Originally Published: Washington Post • March 10, 2015
NEW YORK — Michael Kimmel, a sociologist who studies gender inequality, has been pitching feminism to American men for almost 40 years. This can be a tough sell, though he notes that when he omits the F-word — feminism — he does better.
But here, at the first International Conference on Masculinities, no such half-measures are necessary. The Roosevelt Hotel in midtown Manhattan is filled with male feminists. They brainstorm how to combat sex trafficking, they discuss wage inequality and they talk of masculinity not as a fixed biological state but as an evolving cultural construct.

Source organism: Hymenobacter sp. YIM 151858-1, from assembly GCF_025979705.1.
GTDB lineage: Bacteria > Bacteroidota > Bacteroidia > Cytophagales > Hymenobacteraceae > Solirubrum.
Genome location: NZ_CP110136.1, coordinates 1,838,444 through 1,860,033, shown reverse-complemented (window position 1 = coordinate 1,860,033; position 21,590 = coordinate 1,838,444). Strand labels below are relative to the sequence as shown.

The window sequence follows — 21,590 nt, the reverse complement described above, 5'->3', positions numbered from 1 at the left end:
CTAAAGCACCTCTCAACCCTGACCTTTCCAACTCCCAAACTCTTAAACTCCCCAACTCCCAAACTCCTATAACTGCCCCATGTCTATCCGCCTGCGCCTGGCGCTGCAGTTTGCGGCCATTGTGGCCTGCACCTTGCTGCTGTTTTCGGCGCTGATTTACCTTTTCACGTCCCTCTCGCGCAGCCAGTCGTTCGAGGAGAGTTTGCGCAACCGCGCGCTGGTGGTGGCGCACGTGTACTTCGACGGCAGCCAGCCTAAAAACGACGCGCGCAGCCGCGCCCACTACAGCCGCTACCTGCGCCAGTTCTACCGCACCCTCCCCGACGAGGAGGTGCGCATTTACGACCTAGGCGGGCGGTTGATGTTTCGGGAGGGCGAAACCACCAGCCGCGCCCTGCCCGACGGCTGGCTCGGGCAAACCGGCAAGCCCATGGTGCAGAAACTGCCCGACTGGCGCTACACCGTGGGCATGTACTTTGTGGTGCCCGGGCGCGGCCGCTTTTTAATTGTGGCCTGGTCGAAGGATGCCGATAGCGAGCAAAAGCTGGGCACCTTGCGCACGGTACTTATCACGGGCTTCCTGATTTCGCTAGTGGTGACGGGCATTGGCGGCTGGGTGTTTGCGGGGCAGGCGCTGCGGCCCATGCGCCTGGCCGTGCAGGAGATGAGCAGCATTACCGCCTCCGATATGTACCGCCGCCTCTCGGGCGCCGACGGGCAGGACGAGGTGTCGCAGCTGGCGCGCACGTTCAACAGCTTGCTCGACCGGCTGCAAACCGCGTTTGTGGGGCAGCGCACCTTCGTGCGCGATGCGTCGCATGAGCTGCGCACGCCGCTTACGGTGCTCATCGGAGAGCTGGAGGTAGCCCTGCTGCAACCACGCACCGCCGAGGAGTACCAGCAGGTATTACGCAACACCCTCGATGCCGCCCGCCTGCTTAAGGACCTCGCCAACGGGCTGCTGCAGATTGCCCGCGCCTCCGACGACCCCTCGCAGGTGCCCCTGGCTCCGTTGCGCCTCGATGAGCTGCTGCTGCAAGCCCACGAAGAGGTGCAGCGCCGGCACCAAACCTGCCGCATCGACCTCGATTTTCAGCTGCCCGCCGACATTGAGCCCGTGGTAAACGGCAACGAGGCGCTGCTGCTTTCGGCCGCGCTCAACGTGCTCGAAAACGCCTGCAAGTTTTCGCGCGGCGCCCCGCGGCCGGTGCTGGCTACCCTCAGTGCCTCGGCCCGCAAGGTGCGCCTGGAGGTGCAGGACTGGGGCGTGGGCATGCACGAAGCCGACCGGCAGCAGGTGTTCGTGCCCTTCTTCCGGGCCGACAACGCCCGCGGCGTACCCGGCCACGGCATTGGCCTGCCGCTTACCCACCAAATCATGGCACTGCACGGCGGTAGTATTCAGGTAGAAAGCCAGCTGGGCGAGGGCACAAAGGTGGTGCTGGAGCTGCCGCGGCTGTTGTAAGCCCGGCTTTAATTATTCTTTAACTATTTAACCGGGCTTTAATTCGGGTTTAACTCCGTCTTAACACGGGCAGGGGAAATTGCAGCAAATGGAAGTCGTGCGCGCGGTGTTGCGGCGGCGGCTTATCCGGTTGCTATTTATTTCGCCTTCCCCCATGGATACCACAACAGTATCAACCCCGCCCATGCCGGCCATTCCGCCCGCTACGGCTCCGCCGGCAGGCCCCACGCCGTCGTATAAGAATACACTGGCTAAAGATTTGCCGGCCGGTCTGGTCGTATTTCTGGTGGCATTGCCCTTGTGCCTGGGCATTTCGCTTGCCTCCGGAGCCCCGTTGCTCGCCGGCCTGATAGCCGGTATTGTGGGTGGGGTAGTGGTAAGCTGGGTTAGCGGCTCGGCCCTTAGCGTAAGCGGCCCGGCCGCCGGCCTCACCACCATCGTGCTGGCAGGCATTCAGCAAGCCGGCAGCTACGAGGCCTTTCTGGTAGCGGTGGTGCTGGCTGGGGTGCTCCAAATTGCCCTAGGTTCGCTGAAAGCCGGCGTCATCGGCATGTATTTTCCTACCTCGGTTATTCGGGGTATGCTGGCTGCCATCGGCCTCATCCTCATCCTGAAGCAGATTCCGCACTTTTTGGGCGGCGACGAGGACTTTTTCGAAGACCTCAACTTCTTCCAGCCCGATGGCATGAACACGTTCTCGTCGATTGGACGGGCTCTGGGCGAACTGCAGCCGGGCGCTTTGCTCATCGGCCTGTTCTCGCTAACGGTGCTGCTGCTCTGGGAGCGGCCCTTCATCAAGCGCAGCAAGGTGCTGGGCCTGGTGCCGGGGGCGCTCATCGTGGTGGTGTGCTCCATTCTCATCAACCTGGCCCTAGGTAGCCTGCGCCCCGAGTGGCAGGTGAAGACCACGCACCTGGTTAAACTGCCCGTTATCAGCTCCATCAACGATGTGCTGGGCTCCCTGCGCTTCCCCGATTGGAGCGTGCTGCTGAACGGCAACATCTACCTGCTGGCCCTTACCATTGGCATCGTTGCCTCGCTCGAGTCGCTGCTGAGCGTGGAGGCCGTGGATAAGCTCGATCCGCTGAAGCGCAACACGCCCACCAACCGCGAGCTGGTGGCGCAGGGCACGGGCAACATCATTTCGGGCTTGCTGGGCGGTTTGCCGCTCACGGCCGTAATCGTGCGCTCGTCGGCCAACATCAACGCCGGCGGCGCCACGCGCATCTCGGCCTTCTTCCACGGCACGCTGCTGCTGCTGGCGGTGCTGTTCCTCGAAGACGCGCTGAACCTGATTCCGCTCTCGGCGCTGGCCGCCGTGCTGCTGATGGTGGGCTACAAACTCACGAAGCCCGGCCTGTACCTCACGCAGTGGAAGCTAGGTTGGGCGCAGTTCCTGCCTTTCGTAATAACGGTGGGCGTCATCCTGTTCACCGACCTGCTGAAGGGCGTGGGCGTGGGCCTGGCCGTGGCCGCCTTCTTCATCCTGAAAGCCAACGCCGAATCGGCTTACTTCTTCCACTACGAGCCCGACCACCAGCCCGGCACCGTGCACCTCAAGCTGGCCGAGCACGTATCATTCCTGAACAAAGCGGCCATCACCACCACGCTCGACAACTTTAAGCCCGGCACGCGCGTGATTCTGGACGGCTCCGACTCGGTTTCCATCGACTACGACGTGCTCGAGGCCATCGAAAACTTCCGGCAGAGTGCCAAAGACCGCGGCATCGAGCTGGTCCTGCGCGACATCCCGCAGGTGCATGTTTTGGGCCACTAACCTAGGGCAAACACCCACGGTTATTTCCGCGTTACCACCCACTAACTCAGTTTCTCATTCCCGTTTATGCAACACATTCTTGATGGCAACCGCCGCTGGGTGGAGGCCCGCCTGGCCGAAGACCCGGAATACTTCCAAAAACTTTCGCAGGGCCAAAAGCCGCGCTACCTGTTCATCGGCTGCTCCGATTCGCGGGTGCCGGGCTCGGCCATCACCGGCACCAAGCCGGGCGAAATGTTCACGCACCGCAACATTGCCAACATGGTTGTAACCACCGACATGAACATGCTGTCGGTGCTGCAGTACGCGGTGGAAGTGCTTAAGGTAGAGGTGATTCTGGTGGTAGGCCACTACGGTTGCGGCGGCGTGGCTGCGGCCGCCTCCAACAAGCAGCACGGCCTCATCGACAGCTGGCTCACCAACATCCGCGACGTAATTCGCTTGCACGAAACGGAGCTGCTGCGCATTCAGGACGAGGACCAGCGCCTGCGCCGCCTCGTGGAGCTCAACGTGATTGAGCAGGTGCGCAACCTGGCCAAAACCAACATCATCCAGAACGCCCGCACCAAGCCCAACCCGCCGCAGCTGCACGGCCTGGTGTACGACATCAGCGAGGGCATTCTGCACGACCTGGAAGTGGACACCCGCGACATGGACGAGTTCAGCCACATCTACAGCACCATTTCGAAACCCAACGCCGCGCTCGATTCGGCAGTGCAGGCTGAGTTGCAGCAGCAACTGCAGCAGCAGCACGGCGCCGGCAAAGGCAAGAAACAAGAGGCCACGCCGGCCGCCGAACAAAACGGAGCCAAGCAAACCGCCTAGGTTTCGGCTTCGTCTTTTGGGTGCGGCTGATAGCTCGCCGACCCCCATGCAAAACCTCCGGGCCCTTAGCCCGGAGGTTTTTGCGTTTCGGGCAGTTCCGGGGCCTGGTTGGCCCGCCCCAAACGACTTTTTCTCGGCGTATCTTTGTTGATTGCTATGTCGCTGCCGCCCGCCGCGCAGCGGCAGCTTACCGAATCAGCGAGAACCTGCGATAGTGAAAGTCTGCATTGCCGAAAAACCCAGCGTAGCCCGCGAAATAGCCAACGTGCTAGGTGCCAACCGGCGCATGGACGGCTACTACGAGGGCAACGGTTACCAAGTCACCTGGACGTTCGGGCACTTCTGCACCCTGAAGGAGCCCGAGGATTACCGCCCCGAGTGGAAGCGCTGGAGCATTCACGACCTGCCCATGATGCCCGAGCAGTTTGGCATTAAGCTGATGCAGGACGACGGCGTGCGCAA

“Most men don’t see feminism as being about them, let alone in their interests,” says Kimmel, who ran the four-day conference gathering some 700 academics and activists — the pinnacle, says his wife, of his many decades of work. He is the organizational and philosophical center of a progressive movement to transform the American male — and it turns out this is a busy job.